The worries I have expressed in previous blogs about the financial viability of New Mexico RailRunner Express can be boiled down to this: Can a relatively low-density population state support conventional commuter rail / intercity rail when the terminal points are even lower-density population cities than exist elsewhere in the state?
Unfortunately, I think the answer is "no." At least the answer is "no" in the present economy and for the foreseeable future. Also unfortunately, I see this as a microcosm of the same situation with high-speed rail.
I hear you saying that RailRunner doesn't even come close to high-speed rail. Well, neither did many, if not most, of the projects that got funded under Mr. Obama's first round of funding.
Like RailRunner Express, the projects shouldn't be funded just because there is some interest and the money is there. The transit board that is responsible for RailRunner is finding out that nobody knew where the fares were going to come from, who was going to ride, where they were going to start their trips, where they were going to end them, and how much they were willing to pay to avoid the hassle of driving the same trips. (For high-speed rail, this should be read as the hassle of flying.)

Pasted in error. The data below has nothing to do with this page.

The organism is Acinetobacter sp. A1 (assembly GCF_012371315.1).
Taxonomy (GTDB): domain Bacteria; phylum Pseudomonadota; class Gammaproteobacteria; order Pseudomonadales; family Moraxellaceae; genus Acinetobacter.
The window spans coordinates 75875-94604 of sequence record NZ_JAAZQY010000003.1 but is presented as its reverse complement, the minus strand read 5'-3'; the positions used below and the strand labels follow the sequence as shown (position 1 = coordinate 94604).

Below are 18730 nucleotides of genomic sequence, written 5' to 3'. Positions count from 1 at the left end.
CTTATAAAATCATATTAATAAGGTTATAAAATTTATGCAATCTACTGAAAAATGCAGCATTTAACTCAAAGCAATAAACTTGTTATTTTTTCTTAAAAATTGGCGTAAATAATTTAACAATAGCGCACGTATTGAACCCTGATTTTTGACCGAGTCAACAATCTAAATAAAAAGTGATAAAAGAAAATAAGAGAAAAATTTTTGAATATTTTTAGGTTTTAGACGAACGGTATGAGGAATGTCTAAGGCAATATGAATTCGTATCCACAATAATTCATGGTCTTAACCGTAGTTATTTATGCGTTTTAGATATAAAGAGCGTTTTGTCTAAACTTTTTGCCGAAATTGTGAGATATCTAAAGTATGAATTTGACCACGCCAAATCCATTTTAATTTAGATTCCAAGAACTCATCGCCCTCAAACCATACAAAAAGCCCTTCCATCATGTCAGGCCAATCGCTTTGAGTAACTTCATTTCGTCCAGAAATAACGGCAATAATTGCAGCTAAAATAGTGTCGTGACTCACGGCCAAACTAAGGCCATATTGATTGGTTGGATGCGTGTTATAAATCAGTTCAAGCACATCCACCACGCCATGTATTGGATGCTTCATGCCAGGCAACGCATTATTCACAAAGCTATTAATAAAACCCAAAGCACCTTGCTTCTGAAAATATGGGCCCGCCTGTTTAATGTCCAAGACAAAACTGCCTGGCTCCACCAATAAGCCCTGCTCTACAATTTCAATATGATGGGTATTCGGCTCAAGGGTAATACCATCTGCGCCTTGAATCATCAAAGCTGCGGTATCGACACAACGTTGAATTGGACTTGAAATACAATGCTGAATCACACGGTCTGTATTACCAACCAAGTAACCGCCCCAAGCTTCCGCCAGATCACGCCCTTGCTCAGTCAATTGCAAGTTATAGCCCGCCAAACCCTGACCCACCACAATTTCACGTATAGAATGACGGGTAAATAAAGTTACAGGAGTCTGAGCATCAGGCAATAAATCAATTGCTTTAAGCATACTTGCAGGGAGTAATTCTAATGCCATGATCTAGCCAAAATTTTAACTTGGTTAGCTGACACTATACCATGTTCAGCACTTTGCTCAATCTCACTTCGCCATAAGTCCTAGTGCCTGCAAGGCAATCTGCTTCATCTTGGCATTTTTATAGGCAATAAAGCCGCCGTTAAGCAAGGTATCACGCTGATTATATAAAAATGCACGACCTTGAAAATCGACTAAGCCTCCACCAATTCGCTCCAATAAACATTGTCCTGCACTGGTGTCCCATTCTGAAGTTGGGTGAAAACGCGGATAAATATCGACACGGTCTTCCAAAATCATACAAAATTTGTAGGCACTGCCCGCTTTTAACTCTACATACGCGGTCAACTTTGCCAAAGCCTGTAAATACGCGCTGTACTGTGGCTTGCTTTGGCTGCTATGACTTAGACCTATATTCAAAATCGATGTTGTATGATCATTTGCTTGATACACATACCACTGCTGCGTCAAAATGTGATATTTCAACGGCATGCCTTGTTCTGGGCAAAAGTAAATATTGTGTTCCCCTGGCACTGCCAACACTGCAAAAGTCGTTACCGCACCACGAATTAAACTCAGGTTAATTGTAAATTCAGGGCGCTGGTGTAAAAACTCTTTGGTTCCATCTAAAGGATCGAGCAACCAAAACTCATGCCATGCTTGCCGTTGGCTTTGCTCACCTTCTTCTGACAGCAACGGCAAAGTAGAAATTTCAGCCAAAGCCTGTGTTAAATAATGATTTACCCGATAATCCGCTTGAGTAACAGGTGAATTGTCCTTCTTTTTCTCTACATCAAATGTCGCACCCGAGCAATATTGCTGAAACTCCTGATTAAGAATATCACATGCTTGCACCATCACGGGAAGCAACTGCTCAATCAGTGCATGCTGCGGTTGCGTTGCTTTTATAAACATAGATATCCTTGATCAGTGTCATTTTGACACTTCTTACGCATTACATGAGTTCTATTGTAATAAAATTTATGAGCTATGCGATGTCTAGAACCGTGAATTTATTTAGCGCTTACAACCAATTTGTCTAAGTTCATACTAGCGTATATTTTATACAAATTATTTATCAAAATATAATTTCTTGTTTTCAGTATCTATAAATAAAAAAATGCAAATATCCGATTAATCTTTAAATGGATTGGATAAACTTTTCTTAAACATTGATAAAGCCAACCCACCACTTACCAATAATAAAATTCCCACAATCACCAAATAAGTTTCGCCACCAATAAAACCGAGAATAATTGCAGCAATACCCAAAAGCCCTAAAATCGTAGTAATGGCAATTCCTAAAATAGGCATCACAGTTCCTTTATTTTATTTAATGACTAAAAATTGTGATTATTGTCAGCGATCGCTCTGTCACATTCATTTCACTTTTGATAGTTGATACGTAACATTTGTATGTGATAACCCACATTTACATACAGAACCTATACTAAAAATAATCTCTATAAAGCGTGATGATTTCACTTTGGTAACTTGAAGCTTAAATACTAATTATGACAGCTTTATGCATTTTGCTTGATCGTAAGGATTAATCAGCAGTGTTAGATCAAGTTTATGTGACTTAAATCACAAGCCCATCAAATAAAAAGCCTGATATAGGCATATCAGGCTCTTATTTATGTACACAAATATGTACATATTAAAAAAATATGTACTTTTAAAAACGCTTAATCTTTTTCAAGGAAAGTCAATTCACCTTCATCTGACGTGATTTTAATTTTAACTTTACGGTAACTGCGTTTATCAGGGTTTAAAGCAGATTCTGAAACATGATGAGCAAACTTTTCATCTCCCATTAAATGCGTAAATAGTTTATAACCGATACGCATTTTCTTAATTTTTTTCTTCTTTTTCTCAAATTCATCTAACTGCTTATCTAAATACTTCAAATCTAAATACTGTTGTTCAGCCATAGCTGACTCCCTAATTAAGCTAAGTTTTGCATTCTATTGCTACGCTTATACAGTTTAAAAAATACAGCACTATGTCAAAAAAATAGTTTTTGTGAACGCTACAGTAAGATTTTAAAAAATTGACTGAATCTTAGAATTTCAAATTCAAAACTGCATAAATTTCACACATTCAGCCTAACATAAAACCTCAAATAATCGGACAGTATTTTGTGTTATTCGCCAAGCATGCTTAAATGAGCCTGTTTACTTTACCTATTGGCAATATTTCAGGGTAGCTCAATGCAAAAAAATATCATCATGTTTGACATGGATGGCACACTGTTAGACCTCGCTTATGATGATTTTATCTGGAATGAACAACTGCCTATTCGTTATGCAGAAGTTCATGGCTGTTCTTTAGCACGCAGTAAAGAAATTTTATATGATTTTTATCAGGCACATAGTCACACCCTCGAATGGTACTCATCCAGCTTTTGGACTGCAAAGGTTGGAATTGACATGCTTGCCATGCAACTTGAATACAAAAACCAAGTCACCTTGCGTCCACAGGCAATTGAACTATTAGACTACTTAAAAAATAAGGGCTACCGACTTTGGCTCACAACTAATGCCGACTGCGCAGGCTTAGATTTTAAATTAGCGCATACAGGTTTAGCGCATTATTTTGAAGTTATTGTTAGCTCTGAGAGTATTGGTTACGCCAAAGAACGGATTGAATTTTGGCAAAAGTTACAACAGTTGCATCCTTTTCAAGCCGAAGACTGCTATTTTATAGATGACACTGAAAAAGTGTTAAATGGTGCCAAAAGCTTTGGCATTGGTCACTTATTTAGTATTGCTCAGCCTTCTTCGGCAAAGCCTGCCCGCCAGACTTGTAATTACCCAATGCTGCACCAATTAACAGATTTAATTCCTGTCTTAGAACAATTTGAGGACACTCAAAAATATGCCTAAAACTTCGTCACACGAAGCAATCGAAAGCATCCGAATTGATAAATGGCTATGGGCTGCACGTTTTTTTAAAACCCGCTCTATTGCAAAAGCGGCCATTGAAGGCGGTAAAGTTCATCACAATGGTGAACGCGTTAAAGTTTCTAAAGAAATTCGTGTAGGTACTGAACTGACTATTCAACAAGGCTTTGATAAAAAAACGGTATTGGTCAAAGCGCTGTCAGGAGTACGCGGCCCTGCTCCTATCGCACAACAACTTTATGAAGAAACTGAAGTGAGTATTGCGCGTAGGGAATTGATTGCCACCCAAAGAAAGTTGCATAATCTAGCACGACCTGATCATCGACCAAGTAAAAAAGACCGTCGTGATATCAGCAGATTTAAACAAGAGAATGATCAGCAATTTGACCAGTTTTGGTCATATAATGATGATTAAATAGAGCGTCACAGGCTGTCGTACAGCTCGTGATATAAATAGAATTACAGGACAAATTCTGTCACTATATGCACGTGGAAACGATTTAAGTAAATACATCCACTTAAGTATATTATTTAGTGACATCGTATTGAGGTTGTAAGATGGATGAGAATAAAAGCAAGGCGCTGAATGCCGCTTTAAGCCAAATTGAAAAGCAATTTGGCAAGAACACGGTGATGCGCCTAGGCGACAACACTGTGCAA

Only one of RailRunner's two terminals is in a city of reasonable population density. (Santa Fe to Belen, NM)To draw a comparison, but with contrastingly higher population densities, this would be like building a high-speed rail line from Springfield, IL, to St. Louis, MO, but making the south terminus at Rolla, MO. The losses from the extension to Rolla would probably more than cancel any imaginable black ink to be had from the northern leg.
If we're going to fund high-speed rail, let's not just try to build something because the money is there.
© 2011 - C. A. Turek - firstname.lastname@example.org